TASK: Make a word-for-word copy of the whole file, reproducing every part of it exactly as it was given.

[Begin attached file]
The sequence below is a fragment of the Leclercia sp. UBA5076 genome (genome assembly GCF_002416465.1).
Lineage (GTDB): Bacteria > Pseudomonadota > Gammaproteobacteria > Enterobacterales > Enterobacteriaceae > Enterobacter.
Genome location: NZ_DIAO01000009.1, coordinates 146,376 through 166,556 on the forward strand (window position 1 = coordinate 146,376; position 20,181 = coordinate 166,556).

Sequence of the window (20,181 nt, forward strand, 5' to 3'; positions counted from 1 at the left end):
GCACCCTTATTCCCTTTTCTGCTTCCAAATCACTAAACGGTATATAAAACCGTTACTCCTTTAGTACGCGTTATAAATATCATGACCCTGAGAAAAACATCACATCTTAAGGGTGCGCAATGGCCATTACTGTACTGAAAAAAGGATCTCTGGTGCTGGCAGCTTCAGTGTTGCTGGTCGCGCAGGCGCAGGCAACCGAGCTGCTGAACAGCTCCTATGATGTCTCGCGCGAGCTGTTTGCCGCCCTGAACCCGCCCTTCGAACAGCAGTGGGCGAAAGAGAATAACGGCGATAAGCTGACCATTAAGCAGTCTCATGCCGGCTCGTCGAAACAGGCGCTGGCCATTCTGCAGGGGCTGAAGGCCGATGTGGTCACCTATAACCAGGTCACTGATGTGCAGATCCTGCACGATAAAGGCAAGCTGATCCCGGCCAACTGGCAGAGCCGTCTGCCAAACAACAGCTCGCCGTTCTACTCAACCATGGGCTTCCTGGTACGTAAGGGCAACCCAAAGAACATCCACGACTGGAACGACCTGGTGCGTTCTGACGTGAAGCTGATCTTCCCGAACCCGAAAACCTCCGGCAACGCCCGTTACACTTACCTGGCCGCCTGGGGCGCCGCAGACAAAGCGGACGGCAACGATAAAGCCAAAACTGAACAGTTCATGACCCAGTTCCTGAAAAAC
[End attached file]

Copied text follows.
The sequence below is a fragment of the Leclercia sp. UBA5076 genome (genome assembly GCF_002416465.1).
Lineage (GTDB): Bacteria > Pseudomonadota > Gammaproteobacteria > Enterobacterales > Enterobacteriaceae > Enterobacter.
Genome location: NZ_DIAO01000009.1, coordinates 146,376 through 166,556 on the forward strand (window position 1 = coordinate 146,376; position 20,181 = coordinate 166,556).

Sequence of the window (20,181 nt, forward strand, 5' to 3'; positions counted from 1 at the left end):
GCACCCTTATTCCCTTTTCTGCTTCCAAATCACTAAACGGTATATAAAACCGTTACTCCTTTAGTACGCGTTATAAATATCATGACCCTGAGAAAAACATCACATCTTAAGGGTGCGCAATGGCCATTACTGTACTGAAAAAAGGATCTCTGGTGCTGGCAGCTTCAGTGTTGCTGGTCGCGCAGGCGCAGGCAACCGAGCTGCTGAACAGCTCCTATGATGTCTCGCGCGAGCTGTTTGCCGCCCTGAACCCGCCCTTCGAACAGCAGTGGGCGAAAGAGAATAACGGCGATAAGCTGACCATTAAGCAGTCTCATGCCGGCTCGTCGAAACAGGCGCTGGCCATTCTGCAGGGGCTGAAGGCCGATGTGGTCACCTATAACCAGGTCACTGATGTGCAGATCCTGCACGATAAAGGCAAGCTGATCCCGGCCAACTGGCAGAGCCGTCTGCCAAACAACAGCTCGCCGTTCTACTCAACCATGGGCTTCCTGGTACGTAAGGGCAACCCAAAGAACATCCACGACTGGAACGACCTGGTGCGTTCTGACGTGAAGCTGATCTTCCCGAACCCGAAAACCTCCGGCAACGCCCGTTACACTTACCTGGCCGCCTGGGGCGCCGCAGACAAAGCGGACGGCAACGATAAAGCCAAAACTGAACAGTTCATGACCCAGTTCCTGAAAAAC